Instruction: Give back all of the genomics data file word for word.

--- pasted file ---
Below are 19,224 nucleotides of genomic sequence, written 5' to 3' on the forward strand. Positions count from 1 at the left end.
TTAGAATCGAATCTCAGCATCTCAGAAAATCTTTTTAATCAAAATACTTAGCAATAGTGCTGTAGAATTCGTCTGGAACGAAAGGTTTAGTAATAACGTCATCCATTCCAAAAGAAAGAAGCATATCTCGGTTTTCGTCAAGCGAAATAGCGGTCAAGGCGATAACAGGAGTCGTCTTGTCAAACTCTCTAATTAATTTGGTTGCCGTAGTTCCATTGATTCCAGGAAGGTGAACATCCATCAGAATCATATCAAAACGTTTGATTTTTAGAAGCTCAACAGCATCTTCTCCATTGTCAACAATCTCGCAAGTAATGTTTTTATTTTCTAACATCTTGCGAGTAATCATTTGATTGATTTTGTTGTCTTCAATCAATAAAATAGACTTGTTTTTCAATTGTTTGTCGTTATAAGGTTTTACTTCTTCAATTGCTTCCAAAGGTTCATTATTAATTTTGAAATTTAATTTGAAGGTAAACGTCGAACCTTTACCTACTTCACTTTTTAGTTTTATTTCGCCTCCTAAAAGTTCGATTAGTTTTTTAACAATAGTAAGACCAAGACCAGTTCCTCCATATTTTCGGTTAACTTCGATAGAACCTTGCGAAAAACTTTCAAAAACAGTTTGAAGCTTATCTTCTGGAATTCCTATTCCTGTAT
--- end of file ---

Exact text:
Below are 19,224 nucleotides of genomic sequence, written 5' to 3' on the forward strand. Positions count from 1 at the left end.
TTAGAATCGAATCTCAGCATCTCAGAAAATCTTTTTAATCAAAATACTTAGCAATAGTGCTGTAGAATTCGTCTGGAACGAAAGGTTTAGTAATAACGTCATCCATTCCAAAAGAAAGAAGCATATCTCGGTTTTCGTCAAGCGAAATAGCGGTCAAGGCGATAACAGGAGTCGTCTTGTCAAACTCTCTAATTAATTTGGTTGCCGTAGTTCCATTGATTCCAGGAAGGTGAACATCCATCAGAATCATATCAAAACGTTTGATTTTTAGAAGCTCAACAGCATCTTCTCCATTGTCAACAATCTCGCAAGTAATGTTTTTATTTTCTAACATCTTGCGAGTAATCATTTGATTGATTTTGTTGTCTTCAATCAATAAAATAGACTTGTTTTTCAATTGTTTGTCGTTATAAGGTTTTACTTCTTCAATTGCTTCCAAAGGTTCATTATTAATTTTGAAATTTAATTTGAAGGTAAACGTCGAACCTTTACCTACTTCACTTTTTAGTTTTATTTCGCCTCCTAAAAGTTCGATTAGTTTTTTAACAATAGTAAGACCAAGACCAGTTCCTCCATATTTTCGGTTAACTTCGATAGAACCTTGCGAAAAACTTTCAAAAACAGTTTGAAGCTTATCTTCTGGAATTCCTATTCCTGTAT